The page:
Friday Prayers Experience in Kampung Alor, Dili

It was Friday 27 March 2010, 12:00 pm when I arrived at the An Nur Mosque Kampung Alor, Dili. The parking lot was filled with cars, even as a vacant lot in front the Embassy of Australia was also filled with cars.  Most are white-colored vehicle with the words “UN” on both sides.

According to Amirudin, a resident of Kampung Alor, An Nur was always crowded with Muslim Dili Timor-Leste which will perform Friday prayer service. Moreover, many Muslim members of the UN Security forces from Muslim countries like Egypt, Malaysia and Nigeria come for Friday prayers.

In the mosque, pilgrims have filled the room. Same as Friday prayers in Indonesia, the pilgrims were wearing everyday clothes  plus the cap. Most of the UN police also still wearing his official uniform (complete with a pistol at his waist).

After sunnah prayer, I was sitting bersilah on the floor, most of which are not smoothly again. I joined the congregation of about 300 people to listen to sermons in the Indonesian language. Most of the pilgrims looked diligently listen to what is presented by khotib (speaker), including Nigerian and Egyptian who do not understand Indonesian, while some other passengers are seen dozing.

After Friday prayers, the pilgrims returned to their work immediately. Samad, a member of the UN police from Malaysia for instance, immediately rushed back to his post which cannot be left to linger. Even when the rain has not abated (it rained when it finished Friday prayers), Samad rushed to his Mitsubishi Pajero with his colleagues. While Amirudin, who lived not far from the mosque in Kampung Alor, also hurried to return to trade. However, in a few others, while waiting for the rain to stop, look was busy talking to one another.

As quoted from the book “Islam in East Timor” by Ambarak A. Bazher (Gema Insani 1995), An Nur Mosque was built in 1955 or 1956 at the initiative of the Imam Abdulah Bin Haji Hasan Balatif, Head of Kampung Alor and Muslim communities in Dili. Establishment was sanctioned by the Head of the Arab tribe at that time, Hamud bin Awad Al-Katiri. In its development , then formed the township of Islam are like now.

In the early 1980s, the mosque was renovated and re-opened by the Regional Commander of IX / Udayana Major General Dading Kalbuadi on March 20, 1981. An Nur Mosque has two floors, first floor for praying while the second floor is used as a school. In the middle of the mosque there is a garden that might mean is used as a natural space Conditioning. In the right corner where there is a simple mosque library.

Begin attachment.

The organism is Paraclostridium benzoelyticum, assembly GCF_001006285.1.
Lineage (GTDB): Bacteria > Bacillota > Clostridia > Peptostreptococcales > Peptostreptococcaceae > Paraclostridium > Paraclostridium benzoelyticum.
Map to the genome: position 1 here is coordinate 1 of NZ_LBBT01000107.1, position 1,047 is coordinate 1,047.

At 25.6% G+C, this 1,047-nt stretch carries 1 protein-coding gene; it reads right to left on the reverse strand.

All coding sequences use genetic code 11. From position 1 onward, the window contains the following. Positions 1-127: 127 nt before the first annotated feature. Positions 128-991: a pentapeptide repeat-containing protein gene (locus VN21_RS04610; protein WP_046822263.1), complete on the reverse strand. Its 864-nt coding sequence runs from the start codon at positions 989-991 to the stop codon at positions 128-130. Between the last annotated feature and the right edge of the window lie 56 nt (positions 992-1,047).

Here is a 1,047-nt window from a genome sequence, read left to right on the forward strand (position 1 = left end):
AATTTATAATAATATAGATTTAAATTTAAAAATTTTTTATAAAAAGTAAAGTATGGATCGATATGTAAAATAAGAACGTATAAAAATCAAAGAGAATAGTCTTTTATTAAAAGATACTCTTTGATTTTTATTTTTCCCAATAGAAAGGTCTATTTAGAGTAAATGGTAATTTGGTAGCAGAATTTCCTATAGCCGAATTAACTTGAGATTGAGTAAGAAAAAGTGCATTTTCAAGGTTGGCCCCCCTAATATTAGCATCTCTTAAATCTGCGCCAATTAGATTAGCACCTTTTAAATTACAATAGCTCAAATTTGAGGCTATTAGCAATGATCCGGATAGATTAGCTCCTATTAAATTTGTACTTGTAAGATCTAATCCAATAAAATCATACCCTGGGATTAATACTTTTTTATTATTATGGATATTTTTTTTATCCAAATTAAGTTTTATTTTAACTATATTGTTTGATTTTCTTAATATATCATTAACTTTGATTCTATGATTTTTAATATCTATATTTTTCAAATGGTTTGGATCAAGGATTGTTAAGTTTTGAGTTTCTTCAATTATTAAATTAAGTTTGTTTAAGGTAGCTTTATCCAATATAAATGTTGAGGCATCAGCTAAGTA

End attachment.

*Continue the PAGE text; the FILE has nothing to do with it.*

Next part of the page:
Since it was founded in 1955, this mosque has a long history on the presence of Muslims in East Timor. When East Timor under the Portuguese,the people in Kampung Alor used An Nur mosque as one of the political struggle to expel the Portuguese. This mosque has also become one of the base of the struggle of the integration process of East Timor with Indonesia. Ambarak A Bazher mentions the role of Muslim figures in East Timor such as H. Salim Bin Said Al-Katiri, and Ramadhan Abdullah Bin Hedung Joaqim in asking for help from Indonesian people and government.

When East Timor finally became Timor Leste, Muslims  from Indonesia had unpleasant experiences associated with their citizenship status. In 2004 for example, although according to the court of international judges led by Emiliano dos Reis, they are not considered to violate the Law of the Immigration and Asylum number 9/2003, approximately 247 Muslims from Indonesia remained deported and using violence to get out from Timor Leste.  Unfortunately when the incident took place, some Indonesian human rights defenders who speak out against integration,  in this case being silent.

Now, six years after the expulsion of the above, the life of Muslims in East Timor back to normal. This is at least visible from Friday prayers and crowded schools run by An Nur mosque board. Indonesian community living in the village of Alor was already able to run again their trading activities, and some of them have become citizens of Timor Leste. Further, from the statement  of the President of Islamic Community Center of East Timor, Arief Abdullah Sagran, “No intimidation because of religion in East Timor even though we were a minority.”  Hopefully

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